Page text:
In light of Ramirez, which Plaintiff invokes in her brief, we find that the ALJ's hypothetical failed to sufficiently convey Plaintiff's impairments. We deem it significant that the ALJ's own factual finding reflected that Plaintiff experienced "moderate" deficiencies in concentration, persistence, or pace at step three (Tr. 20), but that later, without expressing a rationale, the ALJ not only failed to mention such deficiency but affirmatively stated that production or pace work would be acceptable. (Tr. 61). It is plausible that, as suggested in Ramirez, the ALJ determined Plaintiff's limitations in concentration, persistence, or pace to be adequately moderated by means of other accommodation. However, the ALJ did not offer a rationale which would harmonize the two apparently dissonant statements. We are further compelled by the rulings of other district courts within our Circuit, which have similarly refused to uphold an ALJ's decision where the claimant had "moderate" deficiencies in concentration, persistence, or pace (or "often" experienced such deficiencies), and the ALJ limited the claimant to only simple and routine and/or low-stress work. See, e.g., Kaumans v. Astrue, No. 11-cv-01404, 2012 WL 5864436, at *10 (M.D.Pa. Nov.19, 2012). Keiderling v. Astrue, No. 07-2237, 2008 WL 2120154, at *6-7 (E.D.Pa. May 20, 2008); Barry v. Astrue, No. 05-1825, 2007 WL 2022085, at *4 (E.D.Pa. July 9, 2007); Foley v. Barnhart, 432 F.Supp.2d 465, 481-82 (M.D.Pa.2005). In addition, as observed by Ramirez, we cannot discount that it is Defendant's burden to demonstrate Plaintiff's capacity to undertake alternative employment in the national economy. See Ramirez, 372 F.3d at 555 (citing Burns, 312 F.3d at 119).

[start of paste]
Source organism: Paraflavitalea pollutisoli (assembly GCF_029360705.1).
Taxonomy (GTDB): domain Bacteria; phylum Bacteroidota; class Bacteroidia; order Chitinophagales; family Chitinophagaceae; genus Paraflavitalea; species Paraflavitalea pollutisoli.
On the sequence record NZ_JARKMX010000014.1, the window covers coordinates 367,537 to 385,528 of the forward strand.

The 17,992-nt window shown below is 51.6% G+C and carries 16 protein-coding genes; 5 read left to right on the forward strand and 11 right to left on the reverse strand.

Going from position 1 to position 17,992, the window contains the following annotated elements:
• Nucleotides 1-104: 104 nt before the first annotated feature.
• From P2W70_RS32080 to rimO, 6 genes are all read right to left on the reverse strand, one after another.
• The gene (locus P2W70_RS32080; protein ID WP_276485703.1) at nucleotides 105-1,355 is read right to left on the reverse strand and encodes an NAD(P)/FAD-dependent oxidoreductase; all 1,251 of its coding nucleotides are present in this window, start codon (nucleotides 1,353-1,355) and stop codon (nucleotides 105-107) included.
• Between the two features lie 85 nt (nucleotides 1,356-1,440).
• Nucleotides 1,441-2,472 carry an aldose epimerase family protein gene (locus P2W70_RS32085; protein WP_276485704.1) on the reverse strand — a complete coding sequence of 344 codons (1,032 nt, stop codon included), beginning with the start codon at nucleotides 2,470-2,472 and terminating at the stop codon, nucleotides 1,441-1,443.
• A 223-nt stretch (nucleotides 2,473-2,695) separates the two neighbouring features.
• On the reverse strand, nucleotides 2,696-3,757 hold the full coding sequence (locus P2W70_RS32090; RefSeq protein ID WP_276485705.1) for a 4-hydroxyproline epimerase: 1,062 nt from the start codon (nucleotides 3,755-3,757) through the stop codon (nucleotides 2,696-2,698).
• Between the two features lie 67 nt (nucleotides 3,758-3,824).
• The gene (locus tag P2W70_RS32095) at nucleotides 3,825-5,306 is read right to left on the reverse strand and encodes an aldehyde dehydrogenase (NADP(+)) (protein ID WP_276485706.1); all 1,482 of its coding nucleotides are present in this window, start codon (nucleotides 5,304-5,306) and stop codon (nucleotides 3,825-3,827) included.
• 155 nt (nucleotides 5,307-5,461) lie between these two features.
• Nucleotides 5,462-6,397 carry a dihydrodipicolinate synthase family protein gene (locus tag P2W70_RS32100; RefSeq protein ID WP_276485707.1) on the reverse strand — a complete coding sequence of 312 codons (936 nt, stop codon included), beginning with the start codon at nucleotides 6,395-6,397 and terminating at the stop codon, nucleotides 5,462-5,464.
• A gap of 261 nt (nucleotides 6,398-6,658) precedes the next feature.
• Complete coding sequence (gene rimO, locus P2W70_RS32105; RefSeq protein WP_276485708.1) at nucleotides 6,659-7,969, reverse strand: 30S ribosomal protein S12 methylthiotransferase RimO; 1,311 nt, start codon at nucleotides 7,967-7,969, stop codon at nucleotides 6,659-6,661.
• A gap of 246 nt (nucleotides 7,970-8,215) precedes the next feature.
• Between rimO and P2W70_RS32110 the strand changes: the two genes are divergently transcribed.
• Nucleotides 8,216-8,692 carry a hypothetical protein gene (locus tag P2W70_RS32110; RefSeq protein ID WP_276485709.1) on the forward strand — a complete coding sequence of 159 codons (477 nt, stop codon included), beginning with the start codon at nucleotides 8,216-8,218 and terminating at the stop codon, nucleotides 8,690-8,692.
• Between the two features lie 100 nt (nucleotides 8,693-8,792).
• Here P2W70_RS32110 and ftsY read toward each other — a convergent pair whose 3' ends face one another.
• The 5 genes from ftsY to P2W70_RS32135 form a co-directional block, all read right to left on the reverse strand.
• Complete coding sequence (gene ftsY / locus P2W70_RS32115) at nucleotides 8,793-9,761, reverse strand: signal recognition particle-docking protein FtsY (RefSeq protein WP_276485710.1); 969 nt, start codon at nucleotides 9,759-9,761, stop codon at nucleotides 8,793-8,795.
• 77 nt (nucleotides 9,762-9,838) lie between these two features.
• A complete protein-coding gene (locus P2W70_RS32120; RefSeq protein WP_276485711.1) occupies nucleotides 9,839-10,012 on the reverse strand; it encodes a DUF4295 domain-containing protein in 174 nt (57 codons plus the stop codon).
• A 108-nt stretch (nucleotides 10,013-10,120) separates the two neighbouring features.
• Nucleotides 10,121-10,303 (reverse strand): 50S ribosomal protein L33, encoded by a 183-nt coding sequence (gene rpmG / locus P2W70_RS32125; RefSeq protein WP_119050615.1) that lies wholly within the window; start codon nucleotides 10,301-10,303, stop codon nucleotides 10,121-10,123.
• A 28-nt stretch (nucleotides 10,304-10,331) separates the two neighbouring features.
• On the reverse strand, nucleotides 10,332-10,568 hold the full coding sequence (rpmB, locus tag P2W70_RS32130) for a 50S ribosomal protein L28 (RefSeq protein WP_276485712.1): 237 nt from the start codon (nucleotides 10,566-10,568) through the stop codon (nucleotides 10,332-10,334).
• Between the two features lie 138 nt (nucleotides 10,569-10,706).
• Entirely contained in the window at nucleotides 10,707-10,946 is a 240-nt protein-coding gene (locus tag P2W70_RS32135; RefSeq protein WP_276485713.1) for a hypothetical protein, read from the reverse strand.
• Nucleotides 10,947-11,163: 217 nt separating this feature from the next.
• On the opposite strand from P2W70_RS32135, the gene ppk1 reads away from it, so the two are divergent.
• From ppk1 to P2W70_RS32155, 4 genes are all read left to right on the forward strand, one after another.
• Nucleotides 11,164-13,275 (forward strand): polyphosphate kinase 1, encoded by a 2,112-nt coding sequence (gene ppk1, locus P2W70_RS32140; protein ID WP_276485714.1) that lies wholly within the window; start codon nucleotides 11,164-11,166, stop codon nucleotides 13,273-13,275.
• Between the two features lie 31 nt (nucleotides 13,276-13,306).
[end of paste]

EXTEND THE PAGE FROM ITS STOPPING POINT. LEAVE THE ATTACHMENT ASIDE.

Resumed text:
Keefer v. Astrue, 3:12-CV-1665, 2014 WL 1095726 at *5-6 (M.D. Pa. Mar. 19, 2014) (emphasis added). Consequently, the ALJ's decision lacks substantial evidence.

B. Remaining allegations of error

Although the ALJ, in his discretion, may revisit these issues, the Court finds no merit to Plaintiff's remaining allegations of error. First, Plaintiff writes that the ALJ improperly evaluated the subjective symptoms arising from her physical impairments because "the ALJ only cites to Grays' period as a house cleaner to support the assertion that she is not disabled." (Pl. Brief at 18). Plaintiff proceeds to challenge the ALJ's reliance on Plaintiff's ability to work as a housekeeper and go grocery shopping. (Pl. Brief at 18-19).